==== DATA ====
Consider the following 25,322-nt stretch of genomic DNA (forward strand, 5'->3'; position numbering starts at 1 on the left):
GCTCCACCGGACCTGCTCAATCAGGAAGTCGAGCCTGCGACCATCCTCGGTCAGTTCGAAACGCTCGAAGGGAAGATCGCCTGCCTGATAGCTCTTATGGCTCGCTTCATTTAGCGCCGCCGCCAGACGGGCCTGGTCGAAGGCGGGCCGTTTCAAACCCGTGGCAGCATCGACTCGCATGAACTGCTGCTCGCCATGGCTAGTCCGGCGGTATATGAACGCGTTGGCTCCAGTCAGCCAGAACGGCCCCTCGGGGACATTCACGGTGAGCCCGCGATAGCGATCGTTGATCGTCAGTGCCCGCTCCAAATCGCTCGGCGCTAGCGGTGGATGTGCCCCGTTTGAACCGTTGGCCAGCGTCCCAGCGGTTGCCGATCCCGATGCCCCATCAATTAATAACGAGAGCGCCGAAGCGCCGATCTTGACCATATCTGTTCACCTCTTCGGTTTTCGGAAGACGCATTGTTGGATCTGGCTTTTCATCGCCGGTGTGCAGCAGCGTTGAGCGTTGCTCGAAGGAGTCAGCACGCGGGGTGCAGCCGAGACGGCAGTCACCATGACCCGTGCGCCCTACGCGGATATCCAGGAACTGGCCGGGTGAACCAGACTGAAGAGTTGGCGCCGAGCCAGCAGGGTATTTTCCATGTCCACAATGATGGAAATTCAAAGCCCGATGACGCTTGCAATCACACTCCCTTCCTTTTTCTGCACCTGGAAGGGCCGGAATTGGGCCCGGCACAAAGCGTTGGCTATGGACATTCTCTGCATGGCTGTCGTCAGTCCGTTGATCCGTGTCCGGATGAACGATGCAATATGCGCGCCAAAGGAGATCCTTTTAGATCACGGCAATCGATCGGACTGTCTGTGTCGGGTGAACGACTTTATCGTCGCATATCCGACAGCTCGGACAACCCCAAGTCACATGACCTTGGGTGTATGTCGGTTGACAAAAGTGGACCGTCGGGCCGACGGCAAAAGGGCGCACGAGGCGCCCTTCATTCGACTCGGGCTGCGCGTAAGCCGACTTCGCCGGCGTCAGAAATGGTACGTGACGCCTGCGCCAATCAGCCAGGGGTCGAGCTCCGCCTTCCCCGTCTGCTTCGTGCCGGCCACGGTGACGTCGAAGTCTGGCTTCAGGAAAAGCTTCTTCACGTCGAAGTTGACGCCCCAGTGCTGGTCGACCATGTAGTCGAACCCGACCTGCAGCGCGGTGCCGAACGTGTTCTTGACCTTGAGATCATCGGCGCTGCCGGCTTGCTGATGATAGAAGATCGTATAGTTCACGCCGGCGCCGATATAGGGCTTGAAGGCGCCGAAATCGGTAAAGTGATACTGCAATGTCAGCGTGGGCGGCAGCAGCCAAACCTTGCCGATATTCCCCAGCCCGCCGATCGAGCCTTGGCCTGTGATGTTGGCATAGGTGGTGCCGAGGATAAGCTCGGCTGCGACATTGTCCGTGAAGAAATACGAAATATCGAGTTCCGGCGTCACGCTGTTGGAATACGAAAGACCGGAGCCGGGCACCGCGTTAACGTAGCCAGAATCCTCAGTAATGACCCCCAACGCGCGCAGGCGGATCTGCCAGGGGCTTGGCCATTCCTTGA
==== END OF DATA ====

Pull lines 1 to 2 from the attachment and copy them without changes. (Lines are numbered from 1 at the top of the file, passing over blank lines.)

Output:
Consider the following 25,322-nt stretch of genomic DNA (forward strand, 5'->3'; position numbering starts at 1 on the left):
GCTCCACCGGACCTGCTCAATCAGGAAGTCGAGCCTGCGACCATCCTCGGTCAGTTCGAAACGCTCGAAGGGAAGATCGCCTGCCTGATAGCTCTTATGGCTCGCTTCATTTAGCGCCGCCGCCAGACGGGCCTGGTCGAAGGCGGGCCGTTTCAAACCCGTGGCAGCATCGACTCGCATGAACTGCTGCTCGCCATGGCTAGTCCGGCGGTATATGAACGCGTTGGCTCCAGTCAGCCAGAACGGCCCCTCGGGGACATTCACGGTGAGCCCGCGATAGCGATCGTTGATCGTCAGTGCCCGCTCCAAATCGCTCGGCGCTAGCGGTGGATGTGCCCCGTTTGAACCGTTGGCCAGCGTCCCAGCGGTTGCCGATCCCGATGCCCCATCAATTAATAACGAGAGCGCCGAAGCGCCGATCTTGACCATATCTGTTCACCTCTTCGGTTTTCGGAAGACGCATTGTTGGATCTGGCTTTTCATCGCCGGTGTGCAGCAGCGTTGAGCGTTGCTCGAAGGAGTCAGCACGCGGGGTGCAGCCGAGACGGCAGTCACCATGACCCGTGCGCCCTACGCGGATATCCAGGAACTGGCCGGGTGAACCAGACTGAAGAGTTGGCGCCGAGCCAGCAGGGTATTTTCCATGTCCACAATGATGGAAATTCAAAGCCCGATGACGCTTGCAATCACACTCCCTTCCTTTTTCTGCACCTGGAAGGGCCGGAATTGGGCCCGGCACAAAGCGTTGGCTATGGACATTCTCTGCATGGCTGTCGTCAGTCCGTTGATCCGTGTCCGGATGAACGATGCAATATGCGCGCCAAAGGAGATCCTTTTAGATCACGGCAATCGATCGGACTGTCTGTGTCGGGTGAACGACTTTATCGTCGCATATCCGACAGCTCGGACAACCCCAAGTCACATGACCTTGGGTGTATGTCGGTTGACAAAAGTGGACCGTCGGGCCGACGGCAAAAGGGCGCACGAGGCGCCCTTCATTCGACTCGGGCTGCGCGTAAGCCGACTTCGCCGGCGTCAGAAATGGTACGTGACGCCTGCGCCAATCAGCCAGGGGTCGAGCTCCGCCTTCCCCGTCTGCTTCGTGCCGGCCACGGTGACGTCGAAGTCTGGCTTCAGGAAAAGCTTCTTCACGTCGAAGTTGACGCCCCAGTGCTGGTCGACCATGTAGTCGAACCCGACCTGCAGCGCGGTGCCGAACGTGTTCTTGACCTTGAGATCATCGGCGCTGCCGGCTTGCTGATGATAGAAGATCGTATAGTTCACGCCGGCGCCGATATAGGGCTTGAAGGCGCCGAAATCGGTAAAGTGATACTGCAATGTCAGCGTGGGCGGCAGCAGCCAAACCTTGCCGATATTCCCCAGCCCGCCGATCGAGCCTTGGCCTGTGATGTTGGCATAGGTGGTGCCGAGGATAAGCTCGGCTGCGACATTGTCCGTGAAGAAATACGAAATATCGAGTTCCGGCGTCACGCTGTTGGAATACGAAAGACCGGAGCCGGGCACCGCGTTAACGTAGCCAGAATCCTCAGTAATGACCCCCAACGCGCGCAGGCGGATCTGCCAGGGGCTTGGCCATTCCTTGA